Chase What You Love

I’m crying. I can’t help it. I’ve been really weepy these last few days. It’s the curse of wearing my heart on my sleeve as my mother used to say. She used to always admonish me because she said I cried too much. She said that I always wear my heart on my sleeves. “You need to take your heart and shove it underneath the bed where it belongs.”

I never learned how to not feel so much. But what does that matter to you? Well, I just finished reading Pearl Cleage’s autobiography Things I Should Have Told My Daughter and it touched me in ways that a book hasn’t in a long time, if ever. That’s why I am feeling so weepy now. I am saddened that I reached the end of the book. I enjoyed so much reading about her journey as a writer, mother, lover, daughter, and feminist mostly during the 70s and 80s.

She was telling my story and there’s no denying it. Within the pages of her personal journal I saw pieces of me and I felt her growing. I also felt validated in being my own true self. Sometimes I kick myself because I wear my heart on my sleeve, because I care too much, because I get so carried away about things that are important to me. But it’s OK. I’m OK. And I love her.

Sometimes you think you know a writer because you’ve read his or her work, but this made me realize you really can’t know them by their work. I felt like I had sneaked in her closet and unearthed the treasure of her journals and was thumbing through them. It was a wonderful feeling.

I know I will go back to this book again and again. There’s no way I can not go back.

Some nuggets from the book that I will always remember because of how they touched me (And I won’t share too much because you should get the book and read it yourself. You really should.)

1. Every female artist needs one (Jon Peters) because the money doesn’t matter. Neither does the fame or the rose in her hair. She ain’t got a man. Nobody calls her the morning after either. We are all sisters. We know how she feels and we love her.

2. An artist needs to remove the censors that plague us…

3. She thinks she has to settle for the sad, depressing stretch of meaningless days heading for a painful death…Don’t you know it ain’t over till the fat lady sings?

4. Some people like to do sit-ups in the morning. I like to have orgasms.

5. Do people really change their lives for magnificent love?

6. The applause may make you feel good, but when it’s gone and you’re by yourself, you have to tap dance anyway because that’s all you are.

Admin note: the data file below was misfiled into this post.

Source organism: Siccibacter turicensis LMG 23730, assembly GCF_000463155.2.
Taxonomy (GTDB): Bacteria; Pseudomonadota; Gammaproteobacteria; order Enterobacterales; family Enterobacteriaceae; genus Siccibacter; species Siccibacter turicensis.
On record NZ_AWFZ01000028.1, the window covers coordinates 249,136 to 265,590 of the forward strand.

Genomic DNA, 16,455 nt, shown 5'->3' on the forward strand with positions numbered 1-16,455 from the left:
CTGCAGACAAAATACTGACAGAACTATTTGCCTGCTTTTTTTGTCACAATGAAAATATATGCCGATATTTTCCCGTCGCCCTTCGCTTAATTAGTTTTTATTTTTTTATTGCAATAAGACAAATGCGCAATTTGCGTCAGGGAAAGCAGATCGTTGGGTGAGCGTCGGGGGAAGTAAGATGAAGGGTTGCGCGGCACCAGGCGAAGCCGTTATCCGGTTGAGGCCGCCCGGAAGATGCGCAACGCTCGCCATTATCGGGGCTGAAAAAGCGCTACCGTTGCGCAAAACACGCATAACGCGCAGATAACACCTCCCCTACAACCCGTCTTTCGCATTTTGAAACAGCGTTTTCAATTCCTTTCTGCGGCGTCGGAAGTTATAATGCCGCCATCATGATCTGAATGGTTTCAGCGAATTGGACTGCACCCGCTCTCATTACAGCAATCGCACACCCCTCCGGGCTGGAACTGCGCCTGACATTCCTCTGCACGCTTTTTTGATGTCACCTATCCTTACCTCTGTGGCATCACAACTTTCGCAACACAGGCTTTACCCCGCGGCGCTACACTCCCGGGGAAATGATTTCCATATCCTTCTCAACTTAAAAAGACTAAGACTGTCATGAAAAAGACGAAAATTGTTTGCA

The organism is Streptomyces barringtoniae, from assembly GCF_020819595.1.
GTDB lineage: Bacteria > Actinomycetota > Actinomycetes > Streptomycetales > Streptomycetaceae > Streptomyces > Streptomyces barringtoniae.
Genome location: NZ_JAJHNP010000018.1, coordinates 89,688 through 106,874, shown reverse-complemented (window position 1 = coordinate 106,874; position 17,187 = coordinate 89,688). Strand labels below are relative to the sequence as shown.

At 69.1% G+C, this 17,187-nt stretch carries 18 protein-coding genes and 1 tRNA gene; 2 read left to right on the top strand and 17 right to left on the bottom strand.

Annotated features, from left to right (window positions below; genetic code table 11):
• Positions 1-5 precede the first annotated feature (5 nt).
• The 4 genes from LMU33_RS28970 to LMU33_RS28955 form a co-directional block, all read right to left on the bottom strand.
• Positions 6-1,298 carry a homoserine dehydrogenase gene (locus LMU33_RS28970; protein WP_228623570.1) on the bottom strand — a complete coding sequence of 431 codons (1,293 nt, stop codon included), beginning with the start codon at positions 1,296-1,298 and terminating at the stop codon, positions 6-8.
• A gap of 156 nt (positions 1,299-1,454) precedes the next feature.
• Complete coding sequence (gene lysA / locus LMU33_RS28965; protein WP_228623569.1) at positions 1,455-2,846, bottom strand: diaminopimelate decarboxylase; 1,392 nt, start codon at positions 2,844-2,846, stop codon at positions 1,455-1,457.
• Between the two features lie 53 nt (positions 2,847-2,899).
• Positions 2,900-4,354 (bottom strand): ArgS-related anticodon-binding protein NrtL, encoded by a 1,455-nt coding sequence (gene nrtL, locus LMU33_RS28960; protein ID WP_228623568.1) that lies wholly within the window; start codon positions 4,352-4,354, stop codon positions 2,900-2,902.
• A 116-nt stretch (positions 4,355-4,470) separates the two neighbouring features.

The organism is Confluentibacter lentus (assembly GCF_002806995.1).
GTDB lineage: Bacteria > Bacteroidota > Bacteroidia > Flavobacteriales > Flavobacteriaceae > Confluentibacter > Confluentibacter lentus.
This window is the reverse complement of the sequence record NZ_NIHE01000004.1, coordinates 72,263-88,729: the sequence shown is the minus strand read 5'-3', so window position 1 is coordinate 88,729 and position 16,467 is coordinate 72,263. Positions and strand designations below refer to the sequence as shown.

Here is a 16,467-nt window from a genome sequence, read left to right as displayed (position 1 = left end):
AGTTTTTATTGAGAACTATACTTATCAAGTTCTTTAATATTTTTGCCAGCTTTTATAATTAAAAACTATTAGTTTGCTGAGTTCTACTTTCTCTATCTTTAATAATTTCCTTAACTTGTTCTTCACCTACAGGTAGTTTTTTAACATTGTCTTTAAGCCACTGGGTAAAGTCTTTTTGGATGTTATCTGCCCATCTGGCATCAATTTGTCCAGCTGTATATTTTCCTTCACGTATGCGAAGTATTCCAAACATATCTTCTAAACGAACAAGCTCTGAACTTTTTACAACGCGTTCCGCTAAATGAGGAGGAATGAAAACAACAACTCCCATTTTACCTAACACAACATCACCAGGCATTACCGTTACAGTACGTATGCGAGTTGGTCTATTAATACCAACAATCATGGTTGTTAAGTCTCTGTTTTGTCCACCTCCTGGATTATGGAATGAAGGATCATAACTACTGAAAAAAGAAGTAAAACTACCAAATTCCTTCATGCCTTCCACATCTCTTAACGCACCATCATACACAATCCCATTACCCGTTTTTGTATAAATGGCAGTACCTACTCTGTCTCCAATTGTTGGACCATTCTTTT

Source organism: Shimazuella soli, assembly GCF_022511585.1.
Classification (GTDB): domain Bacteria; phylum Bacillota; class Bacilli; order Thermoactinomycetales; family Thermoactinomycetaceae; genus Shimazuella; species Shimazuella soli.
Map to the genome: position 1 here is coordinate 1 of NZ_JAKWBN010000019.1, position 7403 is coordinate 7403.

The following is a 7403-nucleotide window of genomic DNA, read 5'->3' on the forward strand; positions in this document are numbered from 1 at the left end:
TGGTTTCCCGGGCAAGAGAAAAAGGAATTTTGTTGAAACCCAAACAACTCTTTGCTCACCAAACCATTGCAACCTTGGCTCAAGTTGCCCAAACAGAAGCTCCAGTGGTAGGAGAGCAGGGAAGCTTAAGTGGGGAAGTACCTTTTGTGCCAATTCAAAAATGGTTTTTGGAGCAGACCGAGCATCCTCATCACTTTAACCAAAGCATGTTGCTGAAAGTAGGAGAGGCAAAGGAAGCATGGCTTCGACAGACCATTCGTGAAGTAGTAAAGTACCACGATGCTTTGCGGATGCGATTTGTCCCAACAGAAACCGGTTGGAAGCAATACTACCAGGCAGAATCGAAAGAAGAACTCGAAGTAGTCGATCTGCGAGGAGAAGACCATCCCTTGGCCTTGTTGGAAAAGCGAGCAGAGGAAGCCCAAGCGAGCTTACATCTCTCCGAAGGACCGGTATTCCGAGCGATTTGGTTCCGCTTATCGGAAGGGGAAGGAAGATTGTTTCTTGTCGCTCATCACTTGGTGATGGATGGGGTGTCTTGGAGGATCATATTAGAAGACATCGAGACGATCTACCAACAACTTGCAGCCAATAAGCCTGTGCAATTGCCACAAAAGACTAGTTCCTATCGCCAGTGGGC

Somehow she was telling her story and telling mine at the same time. That’s why this is one of the best books I’ve read in a long time. I’m not ready to let go of it. Most of all I learned from this book that it’s okay to be myself and it’s okay to screw up sometimes. And I was able to get a ringside seat, through her journal entries, to some pivotal events from history.

Add this book to your TBR list. Now!

Remember, all decisions are made from a place of love or fear. Make your decisions from a place of love. And, if my saying it isn’t enough, then check out this clip of Jim Carrey giving a commencement speech. He talks about how his father inspired him to chase after what he loves. https://www.youtube.com/watch?v=ajMpfPYlHi4

Peace & Love,

Rosalind

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About Rosalind Guy

I'm broken & my soul is weary/ my weary soul rebels, fights/ anything & anyone who tries to heal me/I beat my head against a wall of memories/ trying hard to break free from the chain of memories/ I can only be free by saying it so/ i weave a necklace from words and finally/ I find freedom/ free free free. As you can see, words are powerful to me. As Maya Angelou said, words are wallpaper of the soul. I have lots of nightmarish memories that threaten to break me, but I learned a long time ago about the power of words. They can be used to heal and destroy anything that threatens to destroy the person. Words coupled with love have the power to save and heal. I am author of three books: Skinny Dipping in the Pool of Womanhood, Tattered Butterfly Wings, and Blues of a Love Junkie. I am a high school English teacher. I am a former reporter. I am a mother. I am a woman. I am a fierce advocate for those who cannot speak for themselves, those who's voices go unheard. Check out my Amazon author page at the following link: http://www.amazon.com/Rosalind-Guy/e/B00BGH5F88/ref=sr_ntt_srch_lnk_1?qid=1432491754&sr=8-1.
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